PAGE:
Tuesday, April 24, 2012

On Doubting

From The Reason for God by Timothy Keller: 

Believers should acknowledge and wrestle with doubts--not only their own but their friends' and neighbors'. It is no longer sufficient to hold beliefs just because you inherited them. Only if you struggle long and hard with objections to your faith will you be able to provide grounds for your beliefs to skeptics, including yourself, that are plausible rather than ridiculous or offensive. And, just as important for our current situation, such a process will lead you, even after you come to a position of strong faith, to respect and understand those who doubt. 

But even as believers should learn to look for reasons behind their faith, skeptics must learn to look for a type of faith hidden within their reasoning. All doubts, however skeptical and cynical they may seem, are really a set of alternate beliefs. You cannot doubt Belief A except from a position of faith in Belief B. For example, if you doubt Christianity because "There can't be just one true religion," you must recognize that this statement is itself an act of faith. No one can prove it empirically, and it is not a universal truth that everyone accepts. If you went to the Middle East and said, "There can't be just one true religion," nearly everyone would say, "Why not?" The reason you doubt Christianity's Belief A is because you hold unprovable Belief B. Every doubt, therefore, is based on a leap of faith.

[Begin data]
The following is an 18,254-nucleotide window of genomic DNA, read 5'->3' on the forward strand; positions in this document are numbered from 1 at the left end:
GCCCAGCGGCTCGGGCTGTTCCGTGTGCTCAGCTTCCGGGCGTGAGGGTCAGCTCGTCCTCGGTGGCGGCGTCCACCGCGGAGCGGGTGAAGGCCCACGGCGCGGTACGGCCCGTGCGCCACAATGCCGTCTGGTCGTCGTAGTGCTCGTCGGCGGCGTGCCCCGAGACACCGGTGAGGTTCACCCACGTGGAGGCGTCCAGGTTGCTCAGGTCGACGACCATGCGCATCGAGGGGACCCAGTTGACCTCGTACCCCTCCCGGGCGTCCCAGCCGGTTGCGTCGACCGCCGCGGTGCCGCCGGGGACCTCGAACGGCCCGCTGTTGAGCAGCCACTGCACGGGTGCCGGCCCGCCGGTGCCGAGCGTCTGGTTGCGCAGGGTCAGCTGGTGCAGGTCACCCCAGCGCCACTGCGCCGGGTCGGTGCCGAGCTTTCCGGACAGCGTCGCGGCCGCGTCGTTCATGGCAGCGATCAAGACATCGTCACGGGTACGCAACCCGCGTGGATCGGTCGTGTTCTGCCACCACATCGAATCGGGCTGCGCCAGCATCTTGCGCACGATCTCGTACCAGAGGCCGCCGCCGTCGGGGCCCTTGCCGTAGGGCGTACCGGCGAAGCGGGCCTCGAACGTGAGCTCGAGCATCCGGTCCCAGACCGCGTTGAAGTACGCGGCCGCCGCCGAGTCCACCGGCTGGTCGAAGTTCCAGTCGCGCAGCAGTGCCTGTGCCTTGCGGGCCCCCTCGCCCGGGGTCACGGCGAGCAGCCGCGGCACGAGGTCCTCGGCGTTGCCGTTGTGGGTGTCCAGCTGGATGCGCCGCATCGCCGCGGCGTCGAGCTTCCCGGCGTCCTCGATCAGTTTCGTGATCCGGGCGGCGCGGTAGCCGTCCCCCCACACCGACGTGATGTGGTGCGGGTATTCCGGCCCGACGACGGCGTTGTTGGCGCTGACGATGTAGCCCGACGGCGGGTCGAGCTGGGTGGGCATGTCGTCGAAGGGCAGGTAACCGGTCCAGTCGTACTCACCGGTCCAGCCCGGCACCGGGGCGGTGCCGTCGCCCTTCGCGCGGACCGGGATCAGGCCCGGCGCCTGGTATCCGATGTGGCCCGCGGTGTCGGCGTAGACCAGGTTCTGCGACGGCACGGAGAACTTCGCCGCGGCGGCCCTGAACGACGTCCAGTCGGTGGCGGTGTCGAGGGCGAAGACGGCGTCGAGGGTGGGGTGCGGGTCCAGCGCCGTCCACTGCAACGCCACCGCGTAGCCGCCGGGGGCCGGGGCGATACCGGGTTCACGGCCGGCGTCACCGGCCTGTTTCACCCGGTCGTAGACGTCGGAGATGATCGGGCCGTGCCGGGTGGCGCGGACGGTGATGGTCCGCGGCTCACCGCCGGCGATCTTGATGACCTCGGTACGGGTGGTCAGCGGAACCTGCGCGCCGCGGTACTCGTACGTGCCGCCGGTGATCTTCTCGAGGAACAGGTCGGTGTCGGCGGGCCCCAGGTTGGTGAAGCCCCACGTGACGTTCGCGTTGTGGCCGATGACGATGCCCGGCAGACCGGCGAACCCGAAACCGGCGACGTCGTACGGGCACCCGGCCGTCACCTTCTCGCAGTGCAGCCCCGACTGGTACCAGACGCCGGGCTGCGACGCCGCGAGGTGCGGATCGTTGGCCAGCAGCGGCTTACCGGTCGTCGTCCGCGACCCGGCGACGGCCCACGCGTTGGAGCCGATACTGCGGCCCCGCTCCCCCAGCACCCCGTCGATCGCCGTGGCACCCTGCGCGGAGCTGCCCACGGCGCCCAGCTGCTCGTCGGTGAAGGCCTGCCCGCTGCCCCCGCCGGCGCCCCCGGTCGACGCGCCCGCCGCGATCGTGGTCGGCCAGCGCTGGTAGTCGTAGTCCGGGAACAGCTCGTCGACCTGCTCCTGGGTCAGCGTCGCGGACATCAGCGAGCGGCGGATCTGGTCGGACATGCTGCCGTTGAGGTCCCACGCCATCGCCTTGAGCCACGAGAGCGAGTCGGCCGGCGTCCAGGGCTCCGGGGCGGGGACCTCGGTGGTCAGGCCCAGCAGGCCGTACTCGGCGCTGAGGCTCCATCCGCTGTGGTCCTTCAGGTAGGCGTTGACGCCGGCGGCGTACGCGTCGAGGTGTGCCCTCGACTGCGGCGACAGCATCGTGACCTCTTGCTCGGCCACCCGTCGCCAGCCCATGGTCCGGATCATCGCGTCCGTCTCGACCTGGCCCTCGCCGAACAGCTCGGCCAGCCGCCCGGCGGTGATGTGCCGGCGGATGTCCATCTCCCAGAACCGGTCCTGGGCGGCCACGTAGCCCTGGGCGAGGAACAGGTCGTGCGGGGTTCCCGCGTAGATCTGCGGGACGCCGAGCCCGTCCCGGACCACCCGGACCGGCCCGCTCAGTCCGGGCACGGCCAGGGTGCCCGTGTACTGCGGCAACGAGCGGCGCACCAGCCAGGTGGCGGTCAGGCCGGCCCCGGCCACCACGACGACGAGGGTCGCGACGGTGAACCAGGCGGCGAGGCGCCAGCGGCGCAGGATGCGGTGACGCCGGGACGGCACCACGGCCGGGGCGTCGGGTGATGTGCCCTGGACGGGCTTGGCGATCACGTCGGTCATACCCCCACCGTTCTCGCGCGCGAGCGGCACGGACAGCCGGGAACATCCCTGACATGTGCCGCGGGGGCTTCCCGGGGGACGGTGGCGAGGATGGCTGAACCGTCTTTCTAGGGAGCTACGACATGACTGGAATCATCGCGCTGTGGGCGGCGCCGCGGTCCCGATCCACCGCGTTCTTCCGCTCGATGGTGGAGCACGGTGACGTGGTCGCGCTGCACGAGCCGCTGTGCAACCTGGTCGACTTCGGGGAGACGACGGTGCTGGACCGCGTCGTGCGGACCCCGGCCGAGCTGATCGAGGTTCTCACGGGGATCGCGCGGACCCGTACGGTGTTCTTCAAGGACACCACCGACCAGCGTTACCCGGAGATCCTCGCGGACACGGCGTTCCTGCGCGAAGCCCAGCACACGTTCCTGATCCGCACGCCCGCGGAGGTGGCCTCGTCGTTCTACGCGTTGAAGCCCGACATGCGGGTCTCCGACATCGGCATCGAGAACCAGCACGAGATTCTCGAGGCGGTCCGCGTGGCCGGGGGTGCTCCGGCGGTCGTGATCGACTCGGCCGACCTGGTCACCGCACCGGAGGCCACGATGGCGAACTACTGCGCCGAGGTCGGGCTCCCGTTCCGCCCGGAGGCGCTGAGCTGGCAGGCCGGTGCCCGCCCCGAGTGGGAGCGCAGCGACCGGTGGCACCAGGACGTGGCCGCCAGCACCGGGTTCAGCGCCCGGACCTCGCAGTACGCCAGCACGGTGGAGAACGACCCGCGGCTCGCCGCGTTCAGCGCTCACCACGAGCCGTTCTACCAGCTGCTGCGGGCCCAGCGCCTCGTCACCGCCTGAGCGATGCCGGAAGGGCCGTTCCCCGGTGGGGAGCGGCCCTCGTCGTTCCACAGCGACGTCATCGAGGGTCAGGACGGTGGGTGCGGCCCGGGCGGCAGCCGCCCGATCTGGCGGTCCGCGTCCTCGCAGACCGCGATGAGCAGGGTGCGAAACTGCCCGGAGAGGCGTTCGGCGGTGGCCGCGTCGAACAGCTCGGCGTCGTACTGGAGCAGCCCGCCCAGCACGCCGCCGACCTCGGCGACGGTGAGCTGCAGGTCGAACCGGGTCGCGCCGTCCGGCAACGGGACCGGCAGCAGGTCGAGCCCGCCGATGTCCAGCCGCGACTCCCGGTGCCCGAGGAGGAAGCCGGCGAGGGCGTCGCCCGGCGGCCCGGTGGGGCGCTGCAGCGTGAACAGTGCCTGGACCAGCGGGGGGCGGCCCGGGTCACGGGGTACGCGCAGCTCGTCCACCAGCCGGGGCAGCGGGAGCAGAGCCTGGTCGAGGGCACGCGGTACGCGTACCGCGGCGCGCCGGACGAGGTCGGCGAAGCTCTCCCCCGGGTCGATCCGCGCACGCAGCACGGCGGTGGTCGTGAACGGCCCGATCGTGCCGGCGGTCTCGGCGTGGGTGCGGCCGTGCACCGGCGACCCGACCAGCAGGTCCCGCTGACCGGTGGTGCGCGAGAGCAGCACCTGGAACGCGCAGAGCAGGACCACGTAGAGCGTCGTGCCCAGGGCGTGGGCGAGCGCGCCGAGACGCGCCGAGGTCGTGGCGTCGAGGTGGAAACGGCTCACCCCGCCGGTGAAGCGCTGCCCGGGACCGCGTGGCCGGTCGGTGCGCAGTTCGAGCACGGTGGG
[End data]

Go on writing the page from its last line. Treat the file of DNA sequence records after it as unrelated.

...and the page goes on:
Some people say, "I don't believe in Christianity because I can't accept the existence of moral absolutes. Everyone should determine moral truth for him- or herself." Is that a statement they can prove to someone who doesn't share it? No, it is a leap of faith, a deep belief that individual rights operate not only in the political sphere but also in the moral. There is no empirical proof for such a position, so the doubt (of moral absolutes) is a leap. 

Some will respond to all this, "My doubts are not based on a leap of faith. I have no beliefs about God one way or another. I simply feel no need for God and I am not interested in thinking about it." But hidden beneath this feeling is the very modern American belief that the existence of God is a matter of indifference unless it intersects with my emotional needs. The speaker is betting his or her life that no God exists who would hold you accountable for your beliefs and behavior if you didn't feel the need for him. That may be true or it may not be true, but, again, it is quite a leap of faith.